Purchasing property is often required for business growth. For example, you may need a larger space for production or want to open a second location. However, gathering the capital needed to buy real estate may be difficult for businesses that are locally owned, reliant on orders or see market fluctuations throughout the year.
The solution is to get a loan, but that also poses problems. It can be difficult to qualify for a traditional commercial real estate loan. You may also need cash quickly to take advantage of a temporary deal and therefore can’t wait for the usual underwriting process. In these instances, a stated income loan may be your best bet.
How Do They Work?
When you get a traditional mortgage, lenders are required by law to verify your income. With a stated income loan, however, lenders accept your income as stated without requiring the usual verification documents.
Because of the Dodd-Frank Act, this type of loan can’t be used for owner-occupied real estate. Businesses, however, can still make use of them for commercial properties.
It’s important to note that lenders are taking on greater risk with this kind of financing, which may mean higher interest rates and lower loan-to-value ratios than a traditional real estate loan. However, it’s generally a better deal than hard-money or bridge financing.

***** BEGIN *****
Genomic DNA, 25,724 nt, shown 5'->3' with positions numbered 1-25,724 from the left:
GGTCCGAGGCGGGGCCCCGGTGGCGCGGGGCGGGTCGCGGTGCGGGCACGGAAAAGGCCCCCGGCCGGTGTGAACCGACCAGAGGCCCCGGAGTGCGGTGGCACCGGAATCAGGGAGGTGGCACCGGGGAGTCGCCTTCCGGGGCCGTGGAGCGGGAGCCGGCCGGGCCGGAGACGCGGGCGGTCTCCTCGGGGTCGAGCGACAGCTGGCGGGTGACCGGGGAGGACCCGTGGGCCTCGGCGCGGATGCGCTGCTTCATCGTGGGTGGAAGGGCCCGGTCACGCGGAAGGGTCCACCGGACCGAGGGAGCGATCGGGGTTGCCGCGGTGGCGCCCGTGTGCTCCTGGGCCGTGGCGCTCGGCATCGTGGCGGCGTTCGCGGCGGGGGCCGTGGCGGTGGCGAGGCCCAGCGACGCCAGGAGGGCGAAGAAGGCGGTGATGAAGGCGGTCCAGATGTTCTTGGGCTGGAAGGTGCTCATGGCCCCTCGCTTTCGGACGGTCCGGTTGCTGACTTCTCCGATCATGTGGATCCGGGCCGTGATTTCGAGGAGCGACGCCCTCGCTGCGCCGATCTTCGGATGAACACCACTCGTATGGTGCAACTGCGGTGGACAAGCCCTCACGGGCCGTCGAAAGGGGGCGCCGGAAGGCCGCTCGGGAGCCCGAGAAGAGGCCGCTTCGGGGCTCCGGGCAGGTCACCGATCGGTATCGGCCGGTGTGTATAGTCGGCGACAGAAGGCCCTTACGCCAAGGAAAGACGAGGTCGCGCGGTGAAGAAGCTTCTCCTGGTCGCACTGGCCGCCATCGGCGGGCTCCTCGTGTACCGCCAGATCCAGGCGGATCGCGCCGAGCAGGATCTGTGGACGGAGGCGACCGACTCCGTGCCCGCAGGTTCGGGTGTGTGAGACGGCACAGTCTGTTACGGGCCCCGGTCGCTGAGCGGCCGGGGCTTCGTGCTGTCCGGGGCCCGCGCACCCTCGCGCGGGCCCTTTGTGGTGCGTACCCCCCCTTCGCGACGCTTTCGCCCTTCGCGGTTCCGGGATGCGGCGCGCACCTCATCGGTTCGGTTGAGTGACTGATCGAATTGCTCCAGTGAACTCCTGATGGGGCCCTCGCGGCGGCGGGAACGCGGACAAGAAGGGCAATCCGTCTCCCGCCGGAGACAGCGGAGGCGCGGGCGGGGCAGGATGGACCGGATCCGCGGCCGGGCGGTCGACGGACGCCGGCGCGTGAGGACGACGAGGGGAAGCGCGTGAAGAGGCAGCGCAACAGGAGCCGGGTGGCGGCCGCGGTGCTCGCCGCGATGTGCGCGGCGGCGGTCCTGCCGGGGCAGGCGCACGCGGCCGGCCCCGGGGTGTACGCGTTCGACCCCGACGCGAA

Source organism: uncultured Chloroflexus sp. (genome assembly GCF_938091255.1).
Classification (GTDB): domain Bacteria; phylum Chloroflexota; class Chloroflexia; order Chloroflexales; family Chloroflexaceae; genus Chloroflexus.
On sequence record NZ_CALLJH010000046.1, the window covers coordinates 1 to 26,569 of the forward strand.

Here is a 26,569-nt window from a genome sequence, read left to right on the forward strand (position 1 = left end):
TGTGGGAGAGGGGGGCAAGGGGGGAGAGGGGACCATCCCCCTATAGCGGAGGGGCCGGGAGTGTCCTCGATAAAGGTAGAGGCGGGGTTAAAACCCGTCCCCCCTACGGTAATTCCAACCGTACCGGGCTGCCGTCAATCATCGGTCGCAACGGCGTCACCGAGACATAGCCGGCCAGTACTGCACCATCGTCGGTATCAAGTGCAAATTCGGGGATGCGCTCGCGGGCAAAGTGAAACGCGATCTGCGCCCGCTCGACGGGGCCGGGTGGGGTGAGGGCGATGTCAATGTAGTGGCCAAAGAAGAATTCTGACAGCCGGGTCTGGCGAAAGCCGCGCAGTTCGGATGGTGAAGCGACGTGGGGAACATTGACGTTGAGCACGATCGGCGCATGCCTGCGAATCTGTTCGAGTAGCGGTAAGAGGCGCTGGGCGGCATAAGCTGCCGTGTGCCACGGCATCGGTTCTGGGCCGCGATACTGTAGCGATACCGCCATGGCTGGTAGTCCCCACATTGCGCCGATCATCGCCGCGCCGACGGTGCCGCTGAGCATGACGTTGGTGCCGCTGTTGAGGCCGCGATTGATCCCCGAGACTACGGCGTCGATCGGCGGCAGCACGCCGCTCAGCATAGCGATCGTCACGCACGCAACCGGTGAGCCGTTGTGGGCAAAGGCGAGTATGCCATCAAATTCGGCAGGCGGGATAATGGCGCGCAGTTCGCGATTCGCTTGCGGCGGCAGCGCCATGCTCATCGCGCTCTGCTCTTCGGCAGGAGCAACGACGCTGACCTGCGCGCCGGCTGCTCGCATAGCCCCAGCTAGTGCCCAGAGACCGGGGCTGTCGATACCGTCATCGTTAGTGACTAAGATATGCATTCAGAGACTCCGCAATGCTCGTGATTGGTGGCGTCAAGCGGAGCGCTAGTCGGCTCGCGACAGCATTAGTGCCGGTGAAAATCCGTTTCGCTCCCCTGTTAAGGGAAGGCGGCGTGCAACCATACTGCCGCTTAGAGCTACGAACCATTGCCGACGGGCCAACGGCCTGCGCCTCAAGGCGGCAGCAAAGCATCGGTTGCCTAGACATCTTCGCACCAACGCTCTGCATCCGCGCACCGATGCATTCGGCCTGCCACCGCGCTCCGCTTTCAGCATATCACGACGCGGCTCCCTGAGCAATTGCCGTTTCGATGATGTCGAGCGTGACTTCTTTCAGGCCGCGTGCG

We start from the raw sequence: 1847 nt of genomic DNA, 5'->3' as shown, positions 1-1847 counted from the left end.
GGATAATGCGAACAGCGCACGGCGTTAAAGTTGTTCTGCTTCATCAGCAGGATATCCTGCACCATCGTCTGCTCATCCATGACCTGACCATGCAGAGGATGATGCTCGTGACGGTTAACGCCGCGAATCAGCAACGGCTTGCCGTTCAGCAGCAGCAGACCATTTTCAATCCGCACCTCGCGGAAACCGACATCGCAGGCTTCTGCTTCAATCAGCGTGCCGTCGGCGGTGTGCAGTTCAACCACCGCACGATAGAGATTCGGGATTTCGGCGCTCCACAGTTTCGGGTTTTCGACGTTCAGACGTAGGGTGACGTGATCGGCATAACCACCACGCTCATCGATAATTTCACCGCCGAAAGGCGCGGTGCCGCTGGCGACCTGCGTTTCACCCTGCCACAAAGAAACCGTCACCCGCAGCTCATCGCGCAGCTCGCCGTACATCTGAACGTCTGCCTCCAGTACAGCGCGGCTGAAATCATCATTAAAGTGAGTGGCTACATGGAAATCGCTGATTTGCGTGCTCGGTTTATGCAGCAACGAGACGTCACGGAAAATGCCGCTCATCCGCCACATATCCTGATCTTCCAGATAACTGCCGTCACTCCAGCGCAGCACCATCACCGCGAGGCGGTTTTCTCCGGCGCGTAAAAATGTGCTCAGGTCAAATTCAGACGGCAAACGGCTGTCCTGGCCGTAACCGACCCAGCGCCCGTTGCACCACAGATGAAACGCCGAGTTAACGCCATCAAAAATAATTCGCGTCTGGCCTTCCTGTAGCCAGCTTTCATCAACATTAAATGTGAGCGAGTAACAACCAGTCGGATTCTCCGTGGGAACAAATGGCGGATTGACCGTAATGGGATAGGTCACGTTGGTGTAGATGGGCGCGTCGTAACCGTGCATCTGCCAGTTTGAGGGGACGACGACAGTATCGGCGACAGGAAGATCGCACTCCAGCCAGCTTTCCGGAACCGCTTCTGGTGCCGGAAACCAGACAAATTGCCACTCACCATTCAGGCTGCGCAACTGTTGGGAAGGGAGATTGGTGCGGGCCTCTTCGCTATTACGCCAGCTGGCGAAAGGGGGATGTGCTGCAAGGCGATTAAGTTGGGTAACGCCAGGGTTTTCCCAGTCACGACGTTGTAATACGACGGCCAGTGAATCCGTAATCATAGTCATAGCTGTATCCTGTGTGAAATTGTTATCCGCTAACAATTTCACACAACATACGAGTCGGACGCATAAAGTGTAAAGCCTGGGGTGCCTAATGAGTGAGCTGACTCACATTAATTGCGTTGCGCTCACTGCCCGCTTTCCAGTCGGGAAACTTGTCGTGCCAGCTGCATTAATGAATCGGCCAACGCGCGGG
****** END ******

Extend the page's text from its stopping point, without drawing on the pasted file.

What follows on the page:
Why Should You Apply?
There are many reasons this type of loan may be attractive. For example, if you want money to cover purchasing a property before selling your current real estate, these funds can bridge the gap without demanding too much time and effort. You can also use this financing to access equity for renovations or other projects. If you’re self-employed or otherwise don’t have access to W-2s and other tax documents, this lending could be an excellent option.
What Can You Do To Qualify?
Just because lenders aren’t asking for tax documents doesn’t mean just anyone can get approved for these loans. You still have to provide some information.
To qualify for financing, you need to have a credit score that’s over 700, a large income that’s relatively stable and a good amount of money saved. Lenders are also likely to ask for bank statements confirming the funds in your accounts.
When a mortgage won’t cut it, you should consider a stated income loan. It’s a quick solution to the problem of raising capital for real estate, making a property more accessible to more commercial enterprises.